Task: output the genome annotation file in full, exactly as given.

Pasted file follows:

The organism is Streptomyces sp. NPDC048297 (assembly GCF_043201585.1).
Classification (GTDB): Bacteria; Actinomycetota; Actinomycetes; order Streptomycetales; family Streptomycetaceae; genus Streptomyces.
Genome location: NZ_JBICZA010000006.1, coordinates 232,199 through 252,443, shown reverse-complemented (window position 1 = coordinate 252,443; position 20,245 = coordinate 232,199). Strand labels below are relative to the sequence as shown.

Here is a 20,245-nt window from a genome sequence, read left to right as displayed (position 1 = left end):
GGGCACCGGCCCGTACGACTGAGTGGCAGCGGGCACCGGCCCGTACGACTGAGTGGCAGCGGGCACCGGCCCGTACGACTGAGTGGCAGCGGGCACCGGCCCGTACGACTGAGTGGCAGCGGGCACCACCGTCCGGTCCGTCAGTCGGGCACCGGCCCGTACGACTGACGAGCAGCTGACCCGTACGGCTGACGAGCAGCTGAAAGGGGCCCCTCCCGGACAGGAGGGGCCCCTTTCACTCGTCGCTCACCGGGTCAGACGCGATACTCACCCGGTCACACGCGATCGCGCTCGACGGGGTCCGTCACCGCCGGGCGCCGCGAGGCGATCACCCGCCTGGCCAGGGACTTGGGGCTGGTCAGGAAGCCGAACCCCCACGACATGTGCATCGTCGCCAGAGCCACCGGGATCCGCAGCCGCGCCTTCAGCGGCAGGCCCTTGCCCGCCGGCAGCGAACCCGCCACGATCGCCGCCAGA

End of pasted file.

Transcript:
The organism is Streptomyces sp. NPDC048297 (assembly GCF_043201585.1).
Classification (GTDB): Bacteria; Actinomycetota; Actinomycetes; order Streptomycetales; family Streptomycetaceae; genus Streptomyces.
Genome location: NZ_JBICZA010000006.1, coordinates 232,199 through 252,443, shown reverse-complemented (window position 1 = coordinate 252,443; position 20,245 = coordinate 232,199). Strand labels below are relative to the sequence as shown.

Here is a 20,245-nt window from a genome sequence, read left to right as displayed (position 1 = left end):
GGGCACCGGCCCGTACGACTGAGTGGCAGCGGGCACCGGCCCGTACGACTGAGTGGCAGCGGGCACCGGCCCGTACGACTGAGTGGCAGCGGGCACCGGCCCGTACGACTGAGTGGCAGCGGGCACCACCGTCCGGTCCGTCAGTCGGGCACCGGCCCGTACGACTGACGAGCAGCTGACCCGTACGGCTGACGAGCAGCTGAAAGGGGCCCCTCCCGGACAGGAGGGGCCCCTTTCACTCGTCGCTCACCGGGTCAGACGCGATACTCACCCGGTCACACGCGATCGCGCTCGACGGGGTCCGTCACCGCCGGGCGCCGCGAGGCGATCACCCGCCTGGCCAGGGACTTGGGGCTGGTCAGGAAGCCGAACCCCCACGACATGTGCATCGTCGCCAGAGCCACCGGGATCCGCAGCCGCGCCTTCAGCGGCAGGCCCTTGCCCGCCGGCAGCGAACCCGCCACGATCGCCGCCAGA